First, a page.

John Delaney has stepped aside from his role as Executive Vice-President of the FAI pending the completion of an independent review.
It is understood the association accepted the offer and that two board members, Michael Cody and Eddie Murray, have both voluntarily resigned.
The Board also said it wishes to assure members, football supporters and all stakeholders and sponsors that it is "expediting all processes designed to restore faith" in it.
It said it acknowledges "all concerns raised by stakeholders and supporters", adding it is working to ensure that all government funding is restored to Irish football at the earliest opportunity.
FAI say John Delaney has stepped aside from his new role and two board members have resigned pic.twitter.com/86fRvxtrpZ— Samantha Libreri (@SamanthaLibreri) April 15, 2019
The Board said the FAI will update Sport Ireland on all developments ahead of the meeting of the Oireachtas Committee on Sport tomorrow.
When asked if Mr Delaney would continue to get paid while the investigation took place, the FAI said "no comment".
It comes as Sport Ireland is expected to tell the Oireachtas Committee on Sport when it appears before it tomorrow that a full audit of the FAI may be necessary before it restores funding to it.
It is set to say it will consider this depending on what emerges from the Mazars and Grant Thornton reviews.
In its opening address, seen by RTÉ News, it is set to tell the committee that the FAI's account of its financial situation in 2017 gives rise to serious concerns about the FAI board's governance and oversight role.
Sport Ireland is also expected to say that it is also concerned about the FAI's adherence to appropriate financial and management control procedures during this time.
It comes as a former president of the FAI said that "each and every one of the board should consider their position".
Des Casey was speaking ahead of a meeting of the board of the FAI this evening.
Speaking to RTÉ News, Mr Casey said he believes the FAI has gone from a "reasonably democratic association to a autocratic one".
He said the reputation of the Association has been "severely tarnished" by the latest crisis.
Mr Casey said he feels shattered and sad for the people, the players, the schoolboys, the development officers and the referees, who have given so much commitment to football in Ireland.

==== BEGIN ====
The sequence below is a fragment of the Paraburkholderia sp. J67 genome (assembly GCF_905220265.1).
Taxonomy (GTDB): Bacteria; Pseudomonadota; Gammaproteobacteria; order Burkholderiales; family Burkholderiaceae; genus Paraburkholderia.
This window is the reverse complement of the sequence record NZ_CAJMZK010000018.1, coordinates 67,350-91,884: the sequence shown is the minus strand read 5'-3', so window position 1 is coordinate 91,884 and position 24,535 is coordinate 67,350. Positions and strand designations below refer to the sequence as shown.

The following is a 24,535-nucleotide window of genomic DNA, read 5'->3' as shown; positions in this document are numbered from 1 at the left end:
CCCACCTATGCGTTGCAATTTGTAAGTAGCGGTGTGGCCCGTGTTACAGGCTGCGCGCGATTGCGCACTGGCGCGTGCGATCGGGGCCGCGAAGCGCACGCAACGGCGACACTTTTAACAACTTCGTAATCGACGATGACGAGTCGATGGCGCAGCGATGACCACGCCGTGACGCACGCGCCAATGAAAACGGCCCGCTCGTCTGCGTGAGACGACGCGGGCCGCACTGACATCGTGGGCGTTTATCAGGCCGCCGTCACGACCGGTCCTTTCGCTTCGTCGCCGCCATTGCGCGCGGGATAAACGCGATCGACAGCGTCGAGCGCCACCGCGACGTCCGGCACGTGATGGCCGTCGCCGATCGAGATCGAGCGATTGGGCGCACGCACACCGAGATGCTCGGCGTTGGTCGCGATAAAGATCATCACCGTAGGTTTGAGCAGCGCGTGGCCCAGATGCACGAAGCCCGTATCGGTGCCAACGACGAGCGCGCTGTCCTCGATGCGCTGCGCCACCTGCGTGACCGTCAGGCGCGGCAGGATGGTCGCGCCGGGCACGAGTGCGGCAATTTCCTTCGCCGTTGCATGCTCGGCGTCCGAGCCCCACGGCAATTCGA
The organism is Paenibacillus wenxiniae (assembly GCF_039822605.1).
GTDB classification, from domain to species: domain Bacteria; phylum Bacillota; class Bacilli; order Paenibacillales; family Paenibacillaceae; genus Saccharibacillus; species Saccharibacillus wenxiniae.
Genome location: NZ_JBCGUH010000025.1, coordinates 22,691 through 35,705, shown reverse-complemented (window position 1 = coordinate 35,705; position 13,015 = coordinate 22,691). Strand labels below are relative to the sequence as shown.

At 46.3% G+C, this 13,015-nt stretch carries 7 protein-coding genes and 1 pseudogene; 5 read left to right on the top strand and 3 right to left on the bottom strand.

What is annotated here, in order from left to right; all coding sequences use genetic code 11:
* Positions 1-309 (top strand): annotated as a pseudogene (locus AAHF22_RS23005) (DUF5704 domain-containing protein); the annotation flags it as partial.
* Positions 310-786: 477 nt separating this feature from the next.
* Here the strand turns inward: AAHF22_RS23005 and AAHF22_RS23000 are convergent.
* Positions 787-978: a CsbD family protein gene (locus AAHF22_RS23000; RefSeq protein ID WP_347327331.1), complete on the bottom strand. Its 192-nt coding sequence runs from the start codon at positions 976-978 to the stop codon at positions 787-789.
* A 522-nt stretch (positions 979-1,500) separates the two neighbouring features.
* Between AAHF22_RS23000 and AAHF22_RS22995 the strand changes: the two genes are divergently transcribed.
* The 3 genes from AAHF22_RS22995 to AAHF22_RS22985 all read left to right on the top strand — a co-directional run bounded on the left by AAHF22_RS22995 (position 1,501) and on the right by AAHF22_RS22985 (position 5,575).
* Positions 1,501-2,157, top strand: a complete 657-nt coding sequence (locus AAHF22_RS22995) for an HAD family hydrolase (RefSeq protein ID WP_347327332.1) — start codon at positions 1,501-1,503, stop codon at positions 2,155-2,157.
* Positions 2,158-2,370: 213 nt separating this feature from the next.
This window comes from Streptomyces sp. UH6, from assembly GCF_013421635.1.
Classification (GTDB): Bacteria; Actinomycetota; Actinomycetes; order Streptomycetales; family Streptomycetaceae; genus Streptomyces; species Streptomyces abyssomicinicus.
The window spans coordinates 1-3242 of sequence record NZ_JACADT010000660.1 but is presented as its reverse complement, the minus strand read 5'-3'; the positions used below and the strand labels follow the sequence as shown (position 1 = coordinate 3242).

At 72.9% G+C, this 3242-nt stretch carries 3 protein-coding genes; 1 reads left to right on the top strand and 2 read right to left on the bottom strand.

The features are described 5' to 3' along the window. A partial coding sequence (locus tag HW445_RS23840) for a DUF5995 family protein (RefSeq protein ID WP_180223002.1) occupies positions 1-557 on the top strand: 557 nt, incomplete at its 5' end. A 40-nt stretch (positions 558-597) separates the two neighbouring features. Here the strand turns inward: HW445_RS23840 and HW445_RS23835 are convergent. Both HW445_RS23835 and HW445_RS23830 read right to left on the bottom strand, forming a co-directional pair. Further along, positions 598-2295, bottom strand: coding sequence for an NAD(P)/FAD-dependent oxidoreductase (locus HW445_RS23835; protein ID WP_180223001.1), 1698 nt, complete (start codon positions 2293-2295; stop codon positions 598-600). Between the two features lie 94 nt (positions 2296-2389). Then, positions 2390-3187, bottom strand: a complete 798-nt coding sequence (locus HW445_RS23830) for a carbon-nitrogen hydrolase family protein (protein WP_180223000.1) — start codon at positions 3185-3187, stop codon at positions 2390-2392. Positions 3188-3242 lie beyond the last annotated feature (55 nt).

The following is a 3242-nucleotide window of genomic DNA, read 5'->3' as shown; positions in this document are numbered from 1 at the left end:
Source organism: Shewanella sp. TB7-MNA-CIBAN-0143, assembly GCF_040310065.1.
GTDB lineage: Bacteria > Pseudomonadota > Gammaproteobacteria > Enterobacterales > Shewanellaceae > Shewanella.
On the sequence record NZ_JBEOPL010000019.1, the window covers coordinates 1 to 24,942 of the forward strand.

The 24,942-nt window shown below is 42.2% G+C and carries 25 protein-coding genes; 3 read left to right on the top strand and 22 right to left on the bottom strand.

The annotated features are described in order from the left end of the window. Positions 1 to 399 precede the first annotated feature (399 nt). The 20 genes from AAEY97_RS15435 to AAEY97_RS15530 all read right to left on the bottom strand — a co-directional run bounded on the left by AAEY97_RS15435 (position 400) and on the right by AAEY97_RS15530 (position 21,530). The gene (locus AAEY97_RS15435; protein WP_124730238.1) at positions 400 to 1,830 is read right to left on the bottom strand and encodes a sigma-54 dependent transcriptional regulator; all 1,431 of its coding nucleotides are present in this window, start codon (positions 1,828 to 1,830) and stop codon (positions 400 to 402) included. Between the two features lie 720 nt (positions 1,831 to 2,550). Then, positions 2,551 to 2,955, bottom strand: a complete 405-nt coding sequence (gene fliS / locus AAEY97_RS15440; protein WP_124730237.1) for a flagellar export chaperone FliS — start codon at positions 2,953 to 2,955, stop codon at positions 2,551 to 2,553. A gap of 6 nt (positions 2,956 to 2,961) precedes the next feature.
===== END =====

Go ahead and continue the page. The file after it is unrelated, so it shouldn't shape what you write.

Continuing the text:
He said the rules need to be revised and the FAI needs to become "a more democratic association".
He added that the domestic league has suffered more than anything in recent years and it needs to become independent of the FAI again.
Mr Casey was president of the FAI from 1984 until 1986. He also served on the FAI Executive and as honourary treasurer.
He served on UEFA's youth committee and made an historic breakthrough by becoming the first Irishman elected to UEFA'S executive committee. In 2000 he was elected vice-president of UEFA.
The FAI last night said it would give additional information sought from it by an Oireachtas committee by close of business today.
Under increasing political pressure following the suspension of its Sport Ireland funding and its appearance before the committee last week, the FAI vowed last night to establish a new governance committee with additional independent members.
In the greatest crisis football's governing body has faced in over 20 years the FAI promised root and branch review of its own rules and processes.
It says it is working to restore the trust of its stakeholders including the Minister and Sport Ireland as soon as possible.
And it promised to answer all questions asked by members of the Oireachtas committee by close of business today.
Fianna Fáil's spokesperson for Tourism, Transport and Sport has said the current board of the FAI should go.
Speaking on RTÉ's Today with Sean O'Rourke, Robert Troy said he does not have confidence that the existing board has the desire or ability to get to the bottom of recent controversies.
Mr Troy said that everything Mr Delaney has done has been assisted by this board and the board has failed in its duty.
Niamh Brennan, of UCD's Centre for Corporate Governance, said the board needs to be more plain speaking and that taxpayers are entitled to thing that their money is going into an organisation that is well run.